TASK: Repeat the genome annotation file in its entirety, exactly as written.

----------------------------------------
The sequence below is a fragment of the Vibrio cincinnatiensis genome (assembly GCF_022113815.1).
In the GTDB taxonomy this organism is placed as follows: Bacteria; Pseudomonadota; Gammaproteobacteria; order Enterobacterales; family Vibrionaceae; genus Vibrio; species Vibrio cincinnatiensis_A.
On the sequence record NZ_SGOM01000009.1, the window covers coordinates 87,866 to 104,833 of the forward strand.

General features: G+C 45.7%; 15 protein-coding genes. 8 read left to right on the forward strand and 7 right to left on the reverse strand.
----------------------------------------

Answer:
The sequence below is a fragment of the Vibrio cincinnatiensis genome (assembly GCF_022113815.1).
In the GTDB taxonomy this organism is placed as follows: Bacteria; Pseudomonadota; Gammaproteobacteria; order Enterobacterales; family Vibrionaceae; genus Vibrio; species Vibrio cincinnatiensis_A.
On the sequence record NZ_SGOM01000009.1, the window covers coordinates 87,866 to 104,833 of the forward strand.

General features: G+C 45.7%; 15 protein-coding genes. 8 read left to right on the forward strand and 7 right to left on the reverse strand.